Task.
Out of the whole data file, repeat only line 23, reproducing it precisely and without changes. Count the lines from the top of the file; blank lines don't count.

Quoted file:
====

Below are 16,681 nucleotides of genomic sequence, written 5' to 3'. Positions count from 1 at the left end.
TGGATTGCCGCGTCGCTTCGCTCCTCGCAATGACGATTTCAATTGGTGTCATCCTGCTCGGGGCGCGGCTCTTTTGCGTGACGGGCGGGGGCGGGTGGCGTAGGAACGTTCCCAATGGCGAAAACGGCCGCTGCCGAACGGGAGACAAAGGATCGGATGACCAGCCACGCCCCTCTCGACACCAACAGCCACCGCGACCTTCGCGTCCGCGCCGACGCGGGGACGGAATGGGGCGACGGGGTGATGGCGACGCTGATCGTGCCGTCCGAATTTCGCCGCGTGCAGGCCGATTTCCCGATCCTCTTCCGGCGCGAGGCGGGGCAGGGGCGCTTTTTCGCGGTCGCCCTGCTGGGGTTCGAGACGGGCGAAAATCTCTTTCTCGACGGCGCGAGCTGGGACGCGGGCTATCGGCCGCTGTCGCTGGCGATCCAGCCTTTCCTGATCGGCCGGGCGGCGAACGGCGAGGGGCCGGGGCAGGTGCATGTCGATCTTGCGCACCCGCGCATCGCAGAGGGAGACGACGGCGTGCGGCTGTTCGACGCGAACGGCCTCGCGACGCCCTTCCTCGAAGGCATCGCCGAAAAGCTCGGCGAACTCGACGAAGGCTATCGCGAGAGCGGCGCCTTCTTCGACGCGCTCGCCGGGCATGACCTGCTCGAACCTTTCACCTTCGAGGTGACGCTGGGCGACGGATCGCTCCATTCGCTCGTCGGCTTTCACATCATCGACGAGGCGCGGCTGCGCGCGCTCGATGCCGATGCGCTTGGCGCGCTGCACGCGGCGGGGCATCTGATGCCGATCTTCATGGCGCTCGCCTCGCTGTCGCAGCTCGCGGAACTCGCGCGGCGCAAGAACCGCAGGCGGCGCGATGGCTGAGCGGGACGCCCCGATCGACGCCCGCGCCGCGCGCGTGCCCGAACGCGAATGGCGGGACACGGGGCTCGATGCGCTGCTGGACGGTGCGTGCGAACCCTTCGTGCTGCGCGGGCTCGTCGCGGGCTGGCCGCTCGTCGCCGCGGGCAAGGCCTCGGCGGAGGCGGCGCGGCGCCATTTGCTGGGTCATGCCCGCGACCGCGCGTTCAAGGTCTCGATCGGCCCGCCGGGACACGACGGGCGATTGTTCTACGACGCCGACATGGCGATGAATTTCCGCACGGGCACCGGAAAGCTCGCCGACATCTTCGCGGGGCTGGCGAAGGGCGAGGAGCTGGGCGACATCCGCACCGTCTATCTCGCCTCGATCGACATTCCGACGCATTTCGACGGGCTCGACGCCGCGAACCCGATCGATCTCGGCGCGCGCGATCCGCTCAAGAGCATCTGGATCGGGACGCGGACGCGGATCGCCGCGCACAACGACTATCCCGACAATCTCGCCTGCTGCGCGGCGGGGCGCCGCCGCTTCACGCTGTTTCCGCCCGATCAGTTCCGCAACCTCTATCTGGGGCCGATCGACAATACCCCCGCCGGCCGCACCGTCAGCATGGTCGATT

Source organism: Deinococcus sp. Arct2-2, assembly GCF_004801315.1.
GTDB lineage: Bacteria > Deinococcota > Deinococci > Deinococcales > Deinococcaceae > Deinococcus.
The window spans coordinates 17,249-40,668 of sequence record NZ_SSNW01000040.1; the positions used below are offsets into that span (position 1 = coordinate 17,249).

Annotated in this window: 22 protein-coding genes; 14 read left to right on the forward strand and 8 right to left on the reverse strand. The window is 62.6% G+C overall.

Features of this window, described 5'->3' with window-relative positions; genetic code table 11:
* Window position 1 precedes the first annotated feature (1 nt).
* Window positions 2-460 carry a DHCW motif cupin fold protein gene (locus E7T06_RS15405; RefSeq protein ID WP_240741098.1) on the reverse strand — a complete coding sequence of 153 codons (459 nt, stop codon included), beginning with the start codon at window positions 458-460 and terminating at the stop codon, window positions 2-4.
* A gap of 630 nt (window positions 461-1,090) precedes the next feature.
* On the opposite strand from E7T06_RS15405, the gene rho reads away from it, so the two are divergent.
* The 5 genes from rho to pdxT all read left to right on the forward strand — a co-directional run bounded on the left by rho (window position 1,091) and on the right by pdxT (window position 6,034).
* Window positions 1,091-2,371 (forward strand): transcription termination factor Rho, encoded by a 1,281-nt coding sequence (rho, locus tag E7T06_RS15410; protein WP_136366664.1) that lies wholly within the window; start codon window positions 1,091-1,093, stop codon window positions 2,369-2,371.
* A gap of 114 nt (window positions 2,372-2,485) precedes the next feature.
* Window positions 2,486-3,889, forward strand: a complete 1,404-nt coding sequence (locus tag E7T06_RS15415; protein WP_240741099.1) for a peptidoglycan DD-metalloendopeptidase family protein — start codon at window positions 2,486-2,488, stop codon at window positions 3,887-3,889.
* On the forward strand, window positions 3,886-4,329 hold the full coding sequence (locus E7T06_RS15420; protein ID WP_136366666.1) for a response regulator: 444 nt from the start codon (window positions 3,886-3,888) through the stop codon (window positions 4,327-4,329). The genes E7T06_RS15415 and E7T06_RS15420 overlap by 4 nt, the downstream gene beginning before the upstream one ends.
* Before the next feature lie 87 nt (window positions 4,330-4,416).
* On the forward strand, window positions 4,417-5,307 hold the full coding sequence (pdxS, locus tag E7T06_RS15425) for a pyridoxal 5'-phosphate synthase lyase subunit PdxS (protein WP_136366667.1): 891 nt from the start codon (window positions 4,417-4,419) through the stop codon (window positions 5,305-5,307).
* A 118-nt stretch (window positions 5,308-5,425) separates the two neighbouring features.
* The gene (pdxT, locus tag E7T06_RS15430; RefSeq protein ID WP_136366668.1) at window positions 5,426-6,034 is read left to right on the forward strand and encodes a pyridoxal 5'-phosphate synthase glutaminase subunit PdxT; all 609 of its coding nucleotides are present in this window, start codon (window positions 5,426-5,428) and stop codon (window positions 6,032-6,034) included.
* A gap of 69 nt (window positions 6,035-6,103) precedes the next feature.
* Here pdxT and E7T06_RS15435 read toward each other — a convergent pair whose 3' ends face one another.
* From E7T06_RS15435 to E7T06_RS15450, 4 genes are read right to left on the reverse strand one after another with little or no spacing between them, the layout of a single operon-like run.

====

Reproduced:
* From E7T06_RS15435 to E7T06_RS15450, 4 genes are read right to left on the reverse strand one after another with little or no spacing between them, the layout of a single operon-like run.